Top 10 Languedoc-Roussillon Wines to Try and Buy. Copyright © 2022 Terence Carter / Grantourismo. All Rights Reserved.

Top 10 Languedoc-Roussillon Wines to Try and Buy

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Wherever we go on our grand tour we’re focusing on eating, drinking and buying local or regional products as much as possible, and that’s especially the case with wine. The Languedoc-Roussillon wines from the region of the same name are widely available in Ceret and they are stunning.

The Languedoc-Roussillon wines from the region of the same name are widely available in Ceret and they are stunning.

We’ve been pleased to see that they can be found in abundance at local wine shops, wine bars, supermarkets, and markets.

As we’re relying on locals for advice this year, we consulted Matthew Stubbs, a Master of Wine, (the highest qualification in the wine industry, and there are only 264 MWs in the world!) who runs the wine school Vinécole, near Limoux.

In addition to wine courses, Matthew and his team run wine tastings, bespoke wine events, tours, and other activities, from wine and chocolate tastings to themed ‘South of France’ tastings. You can also arrange tastings in your home, including your holiday rental!

Here are Matthew’s top ten Languedoc-Roussillon wines from the region that he thinks you should try, and buy, and why:

Languedoc-Roussillon white wines

La Cave de Pomerols, “Beauvignac” AOC Picpoul de Pinet – a crisp, dry, white, like Muscadet on steroids, it’s brilliant with the local Bouzigues oysters.

Laurent Miquel ʻNord Sudʼ Viognier, Vin de Pays dʼOc – a consistent performer every year, it can rival Condrieu at a quarter of the price.

Château Rives-Blanques, Dédicace, AOC Limoux – 100% Chenin Blanc from the Languedoc, it’s ripe, honeyed, and a real challenger to the Loire.

Domaine le Soula Blanc, Vin de Pays des Côtes Catalanes – the Catalan Paradox: how can a wine so clean, racy, delicate and piercing be produced in such a warm area? Answer: Altitude, a blend of five grape varieties, and the wizardry of biodynamic Meister Gérard Gauby.

Languedoc-Roussillon red wines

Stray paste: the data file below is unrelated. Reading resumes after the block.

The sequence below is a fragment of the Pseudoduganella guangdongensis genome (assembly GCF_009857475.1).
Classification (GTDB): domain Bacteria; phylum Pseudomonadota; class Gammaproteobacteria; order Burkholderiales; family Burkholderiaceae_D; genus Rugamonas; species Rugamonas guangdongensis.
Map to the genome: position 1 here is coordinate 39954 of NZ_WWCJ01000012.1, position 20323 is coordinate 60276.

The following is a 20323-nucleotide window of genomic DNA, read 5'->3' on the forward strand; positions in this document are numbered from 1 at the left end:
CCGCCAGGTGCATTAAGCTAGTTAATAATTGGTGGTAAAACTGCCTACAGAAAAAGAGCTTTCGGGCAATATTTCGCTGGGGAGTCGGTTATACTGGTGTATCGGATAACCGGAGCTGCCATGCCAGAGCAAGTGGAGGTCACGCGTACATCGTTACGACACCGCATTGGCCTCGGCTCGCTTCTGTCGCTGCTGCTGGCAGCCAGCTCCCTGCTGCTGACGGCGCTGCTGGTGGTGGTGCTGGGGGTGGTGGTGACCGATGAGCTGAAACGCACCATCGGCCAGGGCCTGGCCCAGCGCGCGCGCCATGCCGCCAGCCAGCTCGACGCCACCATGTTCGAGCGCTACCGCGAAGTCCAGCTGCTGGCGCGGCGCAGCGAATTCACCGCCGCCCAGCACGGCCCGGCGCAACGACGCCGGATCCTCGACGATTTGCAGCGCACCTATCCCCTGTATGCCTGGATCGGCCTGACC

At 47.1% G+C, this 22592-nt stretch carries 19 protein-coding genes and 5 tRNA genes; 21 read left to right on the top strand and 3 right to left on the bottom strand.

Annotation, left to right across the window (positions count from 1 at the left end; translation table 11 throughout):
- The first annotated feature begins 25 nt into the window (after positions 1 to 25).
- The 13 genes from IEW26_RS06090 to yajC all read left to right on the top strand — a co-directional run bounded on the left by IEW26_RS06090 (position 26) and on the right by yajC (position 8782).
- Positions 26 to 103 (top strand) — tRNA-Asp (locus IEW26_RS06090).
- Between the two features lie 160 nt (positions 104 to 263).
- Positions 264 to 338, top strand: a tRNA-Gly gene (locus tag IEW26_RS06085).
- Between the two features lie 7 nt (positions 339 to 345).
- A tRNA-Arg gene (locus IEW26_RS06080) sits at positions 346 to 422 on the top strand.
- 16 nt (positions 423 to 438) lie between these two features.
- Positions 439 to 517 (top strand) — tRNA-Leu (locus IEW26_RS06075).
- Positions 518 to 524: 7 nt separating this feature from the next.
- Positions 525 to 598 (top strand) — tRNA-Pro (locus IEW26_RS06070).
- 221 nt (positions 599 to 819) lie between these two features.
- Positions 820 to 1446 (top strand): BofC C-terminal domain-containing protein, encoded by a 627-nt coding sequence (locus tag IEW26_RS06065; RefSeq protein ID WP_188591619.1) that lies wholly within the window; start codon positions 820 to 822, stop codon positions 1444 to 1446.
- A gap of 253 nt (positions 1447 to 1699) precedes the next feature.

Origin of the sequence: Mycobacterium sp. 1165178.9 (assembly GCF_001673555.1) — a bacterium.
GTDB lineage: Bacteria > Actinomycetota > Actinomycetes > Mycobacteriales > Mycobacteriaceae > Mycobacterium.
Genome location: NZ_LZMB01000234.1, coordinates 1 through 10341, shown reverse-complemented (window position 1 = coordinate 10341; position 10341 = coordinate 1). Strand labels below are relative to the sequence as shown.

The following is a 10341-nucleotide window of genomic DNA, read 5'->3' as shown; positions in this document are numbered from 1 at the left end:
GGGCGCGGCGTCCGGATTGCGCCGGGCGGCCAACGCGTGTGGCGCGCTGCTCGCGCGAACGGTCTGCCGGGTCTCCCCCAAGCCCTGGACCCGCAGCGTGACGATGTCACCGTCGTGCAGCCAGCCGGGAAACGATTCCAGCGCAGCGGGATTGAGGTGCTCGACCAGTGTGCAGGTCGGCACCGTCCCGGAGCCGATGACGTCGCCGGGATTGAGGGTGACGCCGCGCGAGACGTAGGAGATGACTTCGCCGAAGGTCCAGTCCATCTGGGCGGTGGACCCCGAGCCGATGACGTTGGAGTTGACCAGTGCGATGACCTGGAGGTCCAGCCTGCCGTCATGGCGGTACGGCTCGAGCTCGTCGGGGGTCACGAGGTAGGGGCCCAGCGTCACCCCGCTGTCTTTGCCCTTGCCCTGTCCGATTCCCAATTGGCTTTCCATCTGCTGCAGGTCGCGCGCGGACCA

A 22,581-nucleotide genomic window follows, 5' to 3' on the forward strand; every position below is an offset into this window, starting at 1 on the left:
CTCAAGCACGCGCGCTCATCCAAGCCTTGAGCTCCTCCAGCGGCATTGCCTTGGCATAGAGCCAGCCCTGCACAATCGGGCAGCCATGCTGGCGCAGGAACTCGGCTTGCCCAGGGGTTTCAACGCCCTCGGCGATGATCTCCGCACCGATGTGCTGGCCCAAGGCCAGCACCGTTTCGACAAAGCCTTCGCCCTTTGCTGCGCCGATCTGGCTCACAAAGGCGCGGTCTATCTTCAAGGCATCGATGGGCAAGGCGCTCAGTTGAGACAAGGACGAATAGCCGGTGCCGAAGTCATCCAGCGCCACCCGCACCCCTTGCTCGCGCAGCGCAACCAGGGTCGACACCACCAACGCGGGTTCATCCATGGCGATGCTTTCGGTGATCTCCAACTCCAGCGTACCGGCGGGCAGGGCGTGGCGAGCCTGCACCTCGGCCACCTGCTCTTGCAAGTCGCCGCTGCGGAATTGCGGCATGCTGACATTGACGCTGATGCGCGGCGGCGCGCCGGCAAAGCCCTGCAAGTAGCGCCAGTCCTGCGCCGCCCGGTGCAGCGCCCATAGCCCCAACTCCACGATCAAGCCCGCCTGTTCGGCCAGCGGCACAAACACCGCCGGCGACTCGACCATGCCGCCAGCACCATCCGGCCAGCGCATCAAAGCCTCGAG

Domaine Gayda Syrah 2008, Vin de Pays dʼOc – the 2007 won a gold medal at the Syrah du Monde competition, and the 2008 is even better, more Northern Rhone than Languedoc in style, with blackberry and black pepper.

Mas du Soleilla ʻLes Bartellesʼ AOC La Clape – few people had ever heard of La Clape a decade ago, but this Syrah dominated wine located 3 kms from the sea has contributed to the growing reputation of this magnificent appellation.

Clot de lʼOum Saint Bart Vieilles Vignes, AOC Côtes du Roussillon Villages – a blend of Syrah, Grenache and Carignan from 3 different soil types, this wine sums up what this region is all about.

Cave de Roquebrun “Roches Noires” AOC Saint Chinian – a serious wine from one of the best Caves Cooperatives in the region.

La Peira en Damoisela, Coteaux du Languedoc – a most extraordinary wine from a top producer and region, it’s deep, intense and brooding, from the up and coming Terrasses du Larzac.

Languedoc-Roussillon fortified wines

Domaine Cazes, Ambré 1996 AOC Rivesaltes – like the finest crepe suzette in a glass – impress your Sherry and Madeira loving friends with this ‘alternative’ fortified wine. At 16€ retail, just over a € for every year of age, itʼs hard to find a better value wine anywhere in the wine world.

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AUTHOR BIO

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Terence Carter is an editorial food and travel photographer and infrequent travel writer with a love of photographing people, places and plates of food. After living in the Middle East for a dozen years, he settled in South-East Asia a dozen years ago with his wife, travel and food writer and sometime magazine editor Lara Dunston.

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